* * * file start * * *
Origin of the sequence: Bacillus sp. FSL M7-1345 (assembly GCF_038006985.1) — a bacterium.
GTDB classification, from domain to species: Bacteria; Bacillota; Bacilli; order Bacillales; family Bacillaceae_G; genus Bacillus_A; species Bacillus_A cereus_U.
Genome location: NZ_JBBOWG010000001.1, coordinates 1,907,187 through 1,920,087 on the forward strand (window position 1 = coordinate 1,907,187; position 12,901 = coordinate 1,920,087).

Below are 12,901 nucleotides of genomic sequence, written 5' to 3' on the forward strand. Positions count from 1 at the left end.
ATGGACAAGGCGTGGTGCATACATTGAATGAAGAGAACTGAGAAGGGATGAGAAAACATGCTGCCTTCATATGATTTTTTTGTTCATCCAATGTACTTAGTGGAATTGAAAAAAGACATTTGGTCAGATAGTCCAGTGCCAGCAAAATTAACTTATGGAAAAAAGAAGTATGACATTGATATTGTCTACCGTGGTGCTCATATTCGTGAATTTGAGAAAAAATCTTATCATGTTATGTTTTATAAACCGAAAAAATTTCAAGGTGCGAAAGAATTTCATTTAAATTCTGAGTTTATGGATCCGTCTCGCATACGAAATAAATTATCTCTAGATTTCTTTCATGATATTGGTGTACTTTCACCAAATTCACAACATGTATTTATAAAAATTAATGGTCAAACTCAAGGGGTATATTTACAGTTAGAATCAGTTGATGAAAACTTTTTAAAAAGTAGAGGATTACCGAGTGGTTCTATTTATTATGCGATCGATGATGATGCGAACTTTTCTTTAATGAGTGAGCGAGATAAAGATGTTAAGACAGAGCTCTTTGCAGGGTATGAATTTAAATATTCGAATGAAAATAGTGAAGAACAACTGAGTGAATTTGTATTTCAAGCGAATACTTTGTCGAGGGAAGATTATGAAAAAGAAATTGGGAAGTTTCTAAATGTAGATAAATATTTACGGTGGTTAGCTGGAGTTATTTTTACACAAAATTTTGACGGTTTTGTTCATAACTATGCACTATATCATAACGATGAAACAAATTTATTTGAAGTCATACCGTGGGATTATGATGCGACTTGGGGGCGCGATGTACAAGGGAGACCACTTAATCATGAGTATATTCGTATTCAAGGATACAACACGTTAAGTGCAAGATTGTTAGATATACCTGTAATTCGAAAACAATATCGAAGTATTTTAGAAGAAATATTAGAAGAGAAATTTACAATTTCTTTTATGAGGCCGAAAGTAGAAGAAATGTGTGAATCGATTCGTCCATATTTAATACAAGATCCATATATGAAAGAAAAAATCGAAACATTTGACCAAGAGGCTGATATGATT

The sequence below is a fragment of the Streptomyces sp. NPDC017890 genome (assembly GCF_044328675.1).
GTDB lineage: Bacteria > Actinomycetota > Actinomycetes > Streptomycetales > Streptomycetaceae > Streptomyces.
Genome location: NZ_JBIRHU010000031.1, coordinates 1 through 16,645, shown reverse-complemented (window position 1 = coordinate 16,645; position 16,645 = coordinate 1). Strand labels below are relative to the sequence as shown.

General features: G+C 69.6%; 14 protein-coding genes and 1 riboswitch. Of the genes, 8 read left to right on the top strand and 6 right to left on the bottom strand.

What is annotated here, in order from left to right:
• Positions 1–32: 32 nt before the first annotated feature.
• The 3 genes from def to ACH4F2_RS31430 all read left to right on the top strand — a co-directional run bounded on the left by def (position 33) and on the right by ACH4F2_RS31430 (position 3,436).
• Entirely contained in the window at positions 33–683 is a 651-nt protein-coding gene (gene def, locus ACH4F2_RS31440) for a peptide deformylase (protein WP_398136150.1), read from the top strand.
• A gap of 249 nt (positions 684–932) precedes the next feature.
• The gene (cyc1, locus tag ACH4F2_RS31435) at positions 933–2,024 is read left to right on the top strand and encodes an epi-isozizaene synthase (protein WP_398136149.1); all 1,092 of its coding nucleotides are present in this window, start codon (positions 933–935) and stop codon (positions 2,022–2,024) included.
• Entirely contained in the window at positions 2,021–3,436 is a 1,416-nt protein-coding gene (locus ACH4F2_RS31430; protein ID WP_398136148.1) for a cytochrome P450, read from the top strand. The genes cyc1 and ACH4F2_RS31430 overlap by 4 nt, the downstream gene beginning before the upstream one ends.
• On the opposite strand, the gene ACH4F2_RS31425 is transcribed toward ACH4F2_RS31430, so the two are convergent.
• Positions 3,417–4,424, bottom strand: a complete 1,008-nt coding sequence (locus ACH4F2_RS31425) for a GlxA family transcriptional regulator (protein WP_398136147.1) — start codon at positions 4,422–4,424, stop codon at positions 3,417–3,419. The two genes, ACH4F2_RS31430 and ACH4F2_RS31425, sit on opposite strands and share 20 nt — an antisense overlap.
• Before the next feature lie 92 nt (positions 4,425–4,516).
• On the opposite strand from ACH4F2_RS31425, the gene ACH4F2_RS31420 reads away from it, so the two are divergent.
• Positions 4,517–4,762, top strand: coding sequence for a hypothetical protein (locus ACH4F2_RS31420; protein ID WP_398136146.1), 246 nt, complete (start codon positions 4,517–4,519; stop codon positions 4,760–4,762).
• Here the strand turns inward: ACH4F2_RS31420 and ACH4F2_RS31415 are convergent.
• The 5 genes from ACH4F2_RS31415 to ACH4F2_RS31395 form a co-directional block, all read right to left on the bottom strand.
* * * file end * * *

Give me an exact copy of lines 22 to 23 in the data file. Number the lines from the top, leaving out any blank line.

• Here the strand turns inward: ACH4F2_RS31420 and ACH4F2_RS31415 are convergent.
• The 5 genes from ACH4F2_RS31415 to ACH4F2_RS31395 form a co-directional block, all read right to left on the bottom strand.